Controversy in the Parking Lot: Trump spots spark heated debate


  When it comes to politics, most topics can cause disagreement. Whether students like it or not, most topics ignite a political disagreement, from how one may dress, to what bathroom one decides to use. Politics are all around and in fact it has become a relevant discussion at Northwest. Every year seniors are allowed to paint a parking spot with a design that makes them happy. What was supposed to be a light hearted, fun event has turned into a political disagreement.

There were three political statement parking designs that lit a heated discussion. One read “Trump 2024, I’ll be back”, another was a design of the Blue Lives Matter flag, and the third was an American flag with the statement, ‘Don’t Tread on Me’. 

 For those who do not know, the Blue Lives Matter flag is a statement in the United States advocating that those who are prosecuted and convicted of killing law enforcement officers should be sentenced under hate crime statutes. As for ‘Don’t Tread on Me’, while its origins may be less controversial, the phrase in the present day has raised far more political discussions. Although the statement tends to be viewed as a more conservative statement, for many the saying “Don’t Tread on Me” can be interpreted in all sorts of different ways.

Caleb Sidener, senior painted the “Trump 2024 : I’ll be back” flag alongside his girlfriend,  senior MacKenzie Haney.

“I knew the controversy was going to happen. It was obviously going to happen considering what we painted, plus it covered both spots. It doesn’t really bother me, people have the right to hate it; as long as they don’t vandalize it then I don’t really care,” Sidener said.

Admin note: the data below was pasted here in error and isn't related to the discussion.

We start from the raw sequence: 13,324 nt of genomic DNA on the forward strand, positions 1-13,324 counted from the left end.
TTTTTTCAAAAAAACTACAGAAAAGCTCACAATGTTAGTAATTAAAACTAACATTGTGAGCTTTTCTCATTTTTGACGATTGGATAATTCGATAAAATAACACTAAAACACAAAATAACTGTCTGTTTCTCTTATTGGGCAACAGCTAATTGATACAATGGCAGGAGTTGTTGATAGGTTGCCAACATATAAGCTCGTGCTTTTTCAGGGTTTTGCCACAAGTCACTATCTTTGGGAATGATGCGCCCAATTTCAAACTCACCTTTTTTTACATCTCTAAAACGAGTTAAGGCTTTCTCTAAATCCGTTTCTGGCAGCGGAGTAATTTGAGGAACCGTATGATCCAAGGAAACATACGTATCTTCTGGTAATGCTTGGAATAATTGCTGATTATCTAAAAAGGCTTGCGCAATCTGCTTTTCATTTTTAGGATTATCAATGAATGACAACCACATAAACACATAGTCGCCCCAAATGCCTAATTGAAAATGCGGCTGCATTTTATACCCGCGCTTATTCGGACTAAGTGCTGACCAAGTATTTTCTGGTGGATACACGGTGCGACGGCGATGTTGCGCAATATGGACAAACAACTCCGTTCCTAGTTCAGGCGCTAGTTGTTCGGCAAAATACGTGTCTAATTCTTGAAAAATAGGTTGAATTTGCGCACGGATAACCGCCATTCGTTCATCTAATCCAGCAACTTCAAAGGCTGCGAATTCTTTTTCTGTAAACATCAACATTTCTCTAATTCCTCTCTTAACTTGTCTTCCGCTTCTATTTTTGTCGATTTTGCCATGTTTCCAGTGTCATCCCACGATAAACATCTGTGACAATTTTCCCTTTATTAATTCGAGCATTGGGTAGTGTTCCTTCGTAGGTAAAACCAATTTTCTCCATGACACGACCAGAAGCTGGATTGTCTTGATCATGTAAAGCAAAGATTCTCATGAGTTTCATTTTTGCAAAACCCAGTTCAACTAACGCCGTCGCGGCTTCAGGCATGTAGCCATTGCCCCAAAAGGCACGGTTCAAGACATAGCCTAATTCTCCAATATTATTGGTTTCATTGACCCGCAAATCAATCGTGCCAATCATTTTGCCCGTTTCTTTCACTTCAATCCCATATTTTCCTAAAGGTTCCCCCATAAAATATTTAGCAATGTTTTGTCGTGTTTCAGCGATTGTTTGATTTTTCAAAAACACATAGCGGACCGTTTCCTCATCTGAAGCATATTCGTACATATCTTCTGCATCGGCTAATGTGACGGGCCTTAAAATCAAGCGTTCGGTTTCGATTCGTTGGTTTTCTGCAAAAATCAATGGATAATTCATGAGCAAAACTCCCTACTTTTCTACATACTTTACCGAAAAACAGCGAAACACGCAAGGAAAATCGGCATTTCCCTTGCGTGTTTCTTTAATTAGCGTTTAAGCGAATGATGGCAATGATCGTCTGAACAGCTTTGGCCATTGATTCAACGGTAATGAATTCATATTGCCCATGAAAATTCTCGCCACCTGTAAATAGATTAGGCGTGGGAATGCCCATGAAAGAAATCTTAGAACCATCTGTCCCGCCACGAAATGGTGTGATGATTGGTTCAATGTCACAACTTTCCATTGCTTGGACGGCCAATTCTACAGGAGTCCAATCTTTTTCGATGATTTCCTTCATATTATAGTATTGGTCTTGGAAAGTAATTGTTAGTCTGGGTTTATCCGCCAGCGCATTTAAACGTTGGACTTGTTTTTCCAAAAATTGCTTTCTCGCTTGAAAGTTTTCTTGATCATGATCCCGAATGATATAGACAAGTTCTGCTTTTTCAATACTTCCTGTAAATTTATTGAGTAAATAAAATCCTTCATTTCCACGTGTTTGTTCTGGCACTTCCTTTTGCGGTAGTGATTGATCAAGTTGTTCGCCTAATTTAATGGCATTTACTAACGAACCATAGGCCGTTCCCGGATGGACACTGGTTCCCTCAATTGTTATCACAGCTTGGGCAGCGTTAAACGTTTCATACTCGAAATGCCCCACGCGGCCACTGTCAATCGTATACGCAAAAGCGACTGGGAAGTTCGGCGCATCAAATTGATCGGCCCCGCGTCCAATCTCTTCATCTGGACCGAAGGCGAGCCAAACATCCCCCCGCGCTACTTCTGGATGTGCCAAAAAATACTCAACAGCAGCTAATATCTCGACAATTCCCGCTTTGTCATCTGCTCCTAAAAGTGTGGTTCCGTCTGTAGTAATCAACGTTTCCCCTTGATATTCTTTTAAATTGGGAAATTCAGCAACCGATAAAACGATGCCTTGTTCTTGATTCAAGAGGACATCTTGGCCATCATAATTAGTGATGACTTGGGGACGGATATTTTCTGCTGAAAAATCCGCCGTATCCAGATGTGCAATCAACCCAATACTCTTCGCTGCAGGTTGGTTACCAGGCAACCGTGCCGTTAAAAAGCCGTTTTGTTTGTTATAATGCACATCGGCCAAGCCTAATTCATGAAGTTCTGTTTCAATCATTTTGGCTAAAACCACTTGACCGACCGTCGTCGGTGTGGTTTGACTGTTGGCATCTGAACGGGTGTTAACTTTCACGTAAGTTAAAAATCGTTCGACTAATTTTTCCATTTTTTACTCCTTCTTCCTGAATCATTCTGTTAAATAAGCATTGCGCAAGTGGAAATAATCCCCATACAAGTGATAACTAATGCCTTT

Haney, senior, explained that after seeing a ‘Black Lives Matter’ parking spot designed by a senior last year she felt that they should design a spot to show that there is diversity in opinions, but she was upset by the reactions they faced by friends and the community around them. 

“I can clearly see where people would be offended by it. We knew there was going to be some controversy but we also think there is a little maturity that should come with the acceptance that there are other viewpoints and people should have tried to get to understand our viewpoints better than labelling what they saw on the parking spot,” Haney said.

Chloe Hoyt, a junior, has an opposing view to the spots. Hoyt feels that the spot was rooted out of hate towards opposing views and should be removed.

“I don’t think that one [Black Lives Matter spot] was rooted out of hate, but I think the other ones were, because they knew what they were doing and they stated that it was rooted out of hate. So I don’t think that one should be covered up,” Hoyt said 

Alexandria Butler, senior, is very passionate about the controversy regarding the parking spots. 

 “Honestly, with the whole duration of time that has been set between COVID and coming back in person, people have changed a lot. So I feel like between those times of not being able to see how these people change, a lot can be sparked up or viewpoints can be switched or things can be brought to light.

Butler thinks more specific guideline might prevent future controversies.

“Being more mindful and aware of things like that and putting a rule onto it, especially students that are young and don’t really understand all the things that they talk about. So try to get more rules on what is painted on a parking spot, because if there is no regulation on that, then they can offend a lot of people, hurt a lot of people and also say a lot of harm to people,” Butler  said.

After lots of controversy regarding the parking spots, the school decided to keep them as is and not let them get painted over. The school made this decision based on the First Amendment.